Friday, December 10, 2010

Imperfections become serious flaws in Tom Rachman's novel

The life and death of a small newspaper is the focus of Tom Rachman’s first novel The Imperfectionists. A wealthy businessman decides to start an international English-language paper in Rome. As its custodians, he installs a married couple, Betty and Leo. It is evident that he and Betty have history. The reader assumes he has another motive.

Rachman has laid out his book so that half the chapters read like short stories. Each of these chapters contains a new character and is prefaced by a somewhat sensationalist headline. The paper has been around for fifty years by this time, and is foundering. The other chapters focus on the early years when Betty and Leo were at the helm. Ott makes infrequent, mysterious appearances and one is meant to wonder what it’s all about.

Rachman’s writing is quick and engaging. The dialogue runs smoothly and reveals quantities about the speaker. The ostensible link between characters is the newspaper, but with each additional character that connection grows deeper and more complex. Loneliness emanates from these people, as do misplaced ambitions and resignation.

The title foreshadows flaws in the characters personalities. And one by one they exhibit quite a range. They are bitterly restrictive, selfish, rich, pathetic, cruel. Rachman fails to explore the depths of these characteristics, and an attribute that might have been one facet of a personality, becomes its bulk.

Little is done to evoke either the Rome of fifty years previous or its current incarnation. The newspaper’s staff is, almost across the board, removed from the Italian life. Rachman’s decision to elide the complexities of where his characters are, is a further shortcoming of the novel.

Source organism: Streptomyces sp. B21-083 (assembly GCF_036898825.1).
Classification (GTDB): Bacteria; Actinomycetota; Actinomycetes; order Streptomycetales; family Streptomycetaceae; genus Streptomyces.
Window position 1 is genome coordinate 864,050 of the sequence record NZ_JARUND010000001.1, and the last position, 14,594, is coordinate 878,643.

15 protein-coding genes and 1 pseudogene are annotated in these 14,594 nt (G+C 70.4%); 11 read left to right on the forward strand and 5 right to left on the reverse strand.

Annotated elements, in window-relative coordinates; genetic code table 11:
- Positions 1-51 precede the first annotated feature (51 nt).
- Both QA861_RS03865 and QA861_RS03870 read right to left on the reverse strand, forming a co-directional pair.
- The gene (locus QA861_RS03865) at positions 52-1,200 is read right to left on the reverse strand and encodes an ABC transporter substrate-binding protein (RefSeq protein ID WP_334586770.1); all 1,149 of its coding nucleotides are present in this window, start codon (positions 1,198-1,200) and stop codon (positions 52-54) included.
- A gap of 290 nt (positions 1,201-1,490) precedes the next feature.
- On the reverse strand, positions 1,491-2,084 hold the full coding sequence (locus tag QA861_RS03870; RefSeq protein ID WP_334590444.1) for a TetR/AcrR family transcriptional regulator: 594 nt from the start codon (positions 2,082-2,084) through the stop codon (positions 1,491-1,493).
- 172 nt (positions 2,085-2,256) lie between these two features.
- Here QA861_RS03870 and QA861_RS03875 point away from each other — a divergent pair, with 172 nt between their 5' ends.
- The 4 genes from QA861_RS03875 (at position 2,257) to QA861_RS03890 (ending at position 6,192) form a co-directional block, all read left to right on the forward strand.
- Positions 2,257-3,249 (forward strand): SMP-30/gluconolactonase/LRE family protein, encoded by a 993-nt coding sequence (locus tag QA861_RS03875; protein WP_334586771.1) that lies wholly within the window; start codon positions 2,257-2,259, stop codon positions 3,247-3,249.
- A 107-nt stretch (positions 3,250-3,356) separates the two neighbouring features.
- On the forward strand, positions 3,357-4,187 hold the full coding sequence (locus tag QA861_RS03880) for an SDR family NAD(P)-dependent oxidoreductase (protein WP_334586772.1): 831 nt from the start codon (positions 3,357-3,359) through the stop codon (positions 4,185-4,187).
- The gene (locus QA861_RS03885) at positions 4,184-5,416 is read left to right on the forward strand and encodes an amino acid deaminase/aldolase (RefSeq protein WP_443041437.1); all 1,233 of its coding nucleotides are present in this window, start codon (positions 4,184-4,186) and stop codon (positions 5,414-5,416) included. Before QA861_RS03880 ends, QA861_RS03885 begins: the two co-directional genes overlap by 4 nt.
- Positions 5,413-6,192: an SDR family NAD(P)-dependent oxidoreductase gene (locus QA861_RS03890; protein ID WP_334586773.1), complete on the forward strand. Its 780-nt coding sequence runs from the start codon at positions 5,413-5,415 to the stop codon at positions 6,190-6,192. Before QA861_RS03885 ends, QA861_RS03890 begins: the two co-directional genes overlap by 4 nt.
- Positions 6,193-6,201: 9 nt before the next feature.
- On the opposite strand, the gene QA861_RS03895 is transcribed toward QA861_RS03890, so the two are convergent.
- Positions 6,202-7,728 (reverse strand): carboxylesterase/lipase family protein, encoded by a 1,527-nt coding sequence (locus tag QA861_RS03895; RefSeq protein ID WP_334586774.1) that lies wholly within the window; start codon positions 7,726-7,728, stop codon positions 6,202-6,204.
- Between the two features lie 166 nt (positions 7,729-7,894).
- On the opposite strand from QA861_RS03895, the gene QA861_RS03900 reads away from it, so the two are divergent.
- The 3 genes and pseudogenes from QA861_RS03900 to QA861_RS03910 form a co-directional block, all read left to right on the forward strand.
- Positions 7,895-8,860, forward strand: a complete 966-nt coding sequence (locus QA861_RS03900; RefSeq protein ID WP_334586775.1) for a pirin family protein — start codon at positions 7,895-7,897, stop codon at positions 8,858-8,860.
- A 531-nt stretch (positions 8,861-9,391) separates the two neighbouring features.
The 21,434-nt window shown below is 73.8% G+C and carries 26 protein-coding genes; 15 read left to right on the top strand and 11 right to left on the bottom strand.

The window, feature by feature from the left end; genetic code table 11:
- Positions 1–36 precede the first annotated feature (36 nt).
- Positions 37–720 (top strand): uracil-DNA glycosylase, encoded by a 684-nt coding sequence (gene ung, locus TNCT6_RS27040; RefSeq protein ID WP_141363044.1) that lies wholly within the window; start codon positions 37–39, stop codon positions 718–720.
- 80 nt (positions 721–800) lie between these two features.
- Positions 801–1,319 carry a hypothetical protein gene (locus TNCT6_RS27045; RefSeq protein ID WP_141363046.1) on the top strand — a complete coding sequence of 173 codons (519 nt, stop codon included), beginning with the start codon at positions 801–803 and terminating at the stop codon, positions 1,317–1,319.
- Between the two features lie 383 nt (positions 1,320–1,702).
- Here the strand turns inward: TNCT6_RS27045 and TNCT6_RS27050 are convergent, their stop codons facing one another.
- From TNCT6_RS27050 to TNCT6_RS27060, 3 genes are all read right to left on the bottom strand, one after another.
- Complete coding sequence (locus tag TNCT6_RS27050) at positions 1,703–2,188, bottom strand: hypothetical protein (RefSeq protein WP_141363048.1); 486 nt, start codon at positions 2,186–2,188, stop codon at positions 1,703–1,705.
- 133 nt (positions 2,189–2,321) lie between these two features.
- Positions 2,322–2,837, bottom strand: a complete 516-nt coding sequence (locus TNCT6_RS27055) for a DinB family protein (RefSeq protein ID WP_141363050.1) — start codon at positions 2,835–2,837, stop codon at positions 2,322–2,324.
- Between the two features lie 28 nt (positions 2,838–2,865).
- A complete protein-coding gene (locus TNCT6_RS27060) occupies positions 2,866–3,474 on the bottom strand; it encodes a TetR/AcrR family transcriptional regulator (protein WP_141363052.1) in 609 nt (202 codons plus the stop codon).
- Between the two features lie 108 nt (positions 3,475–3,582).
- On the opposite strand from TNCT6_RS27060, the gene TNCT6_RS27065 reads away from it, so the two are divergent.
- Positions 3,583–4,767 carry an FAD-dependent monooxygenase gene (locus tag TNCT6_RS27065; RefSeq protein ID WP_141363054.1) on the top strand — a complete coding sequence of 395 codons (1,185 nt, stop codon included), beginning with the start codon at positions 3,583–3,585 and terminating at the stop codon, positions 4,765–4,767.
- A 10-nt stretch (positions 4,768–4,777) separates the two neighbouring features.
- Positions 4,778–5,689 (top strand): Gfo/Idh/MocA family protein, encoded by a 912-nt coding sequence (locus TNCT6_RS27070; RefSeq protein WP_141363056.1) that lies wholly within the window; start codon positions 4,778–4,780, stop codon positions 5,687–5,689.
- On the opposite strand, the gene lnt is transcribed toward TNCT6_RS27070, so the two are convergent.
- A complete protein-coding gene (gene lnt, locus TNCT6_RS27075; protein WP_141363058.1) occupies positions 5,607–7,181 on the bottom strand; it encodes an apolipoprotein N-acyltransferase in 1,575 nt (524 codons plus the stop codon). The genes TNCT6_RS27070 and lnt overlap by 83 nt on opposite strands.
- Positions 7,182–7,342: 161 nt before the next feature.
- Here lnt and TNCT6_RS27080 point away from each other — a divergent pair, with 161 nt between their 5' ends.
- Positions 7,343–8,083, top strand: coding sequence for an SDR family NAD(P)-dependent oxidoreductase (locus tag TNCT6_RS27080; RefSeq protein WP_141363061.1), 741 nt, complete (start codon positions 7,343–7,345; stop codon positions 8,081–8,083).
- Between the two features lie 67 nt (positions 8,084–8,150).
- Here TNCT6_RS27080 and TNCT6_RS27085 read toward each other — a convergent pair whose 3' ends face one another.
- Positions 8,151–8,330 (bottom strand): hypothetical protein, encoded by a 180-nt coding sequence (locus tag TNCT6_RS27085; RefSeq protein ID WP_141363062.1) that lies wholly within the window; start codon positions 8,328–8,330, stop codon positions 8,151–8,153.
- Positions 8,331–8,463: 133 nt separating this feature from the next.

The male figures in the novel are constructed with a much steadier hand. The women wither beneath their imperfections. Hardy, the first woman introduced, is filled with neuroses: body image, self-esteem, daddy issues. Her eating disorder is an integral part of who she has become and, as is so often the case in fiction, it is used as a casual detail. Rachman joins a legion of male and female authors who slip in anorexia or bulimia as an aside. The lack of comprehension is evident in the omission of serious examination.

I had tired of the cast by the end and was surprised to find myself entranced by an airplane tryst. The location is wonderfully tantalizing for its impermanence and its suggestion of adventure. Abby Pinnola is the only woman who is pitch perfect. Crotchety and resigned to the 11-hour flight, she is humanized by her recently fired co-worker, Dave. The two of them have experienced the disappointment of Italy. Italians spend their lives as a large family, by blood or bond, and neither was able to find a niche. The delightful scene that emerged from accidental proximity threatened to redeem if not salvage the novel. The eventual dissolution into petty revenge enraged me.

While I was initially enchanted by the light accessibility of Rachman’s prose, the casual, cruel nature of the his characters imperfections wore me out.

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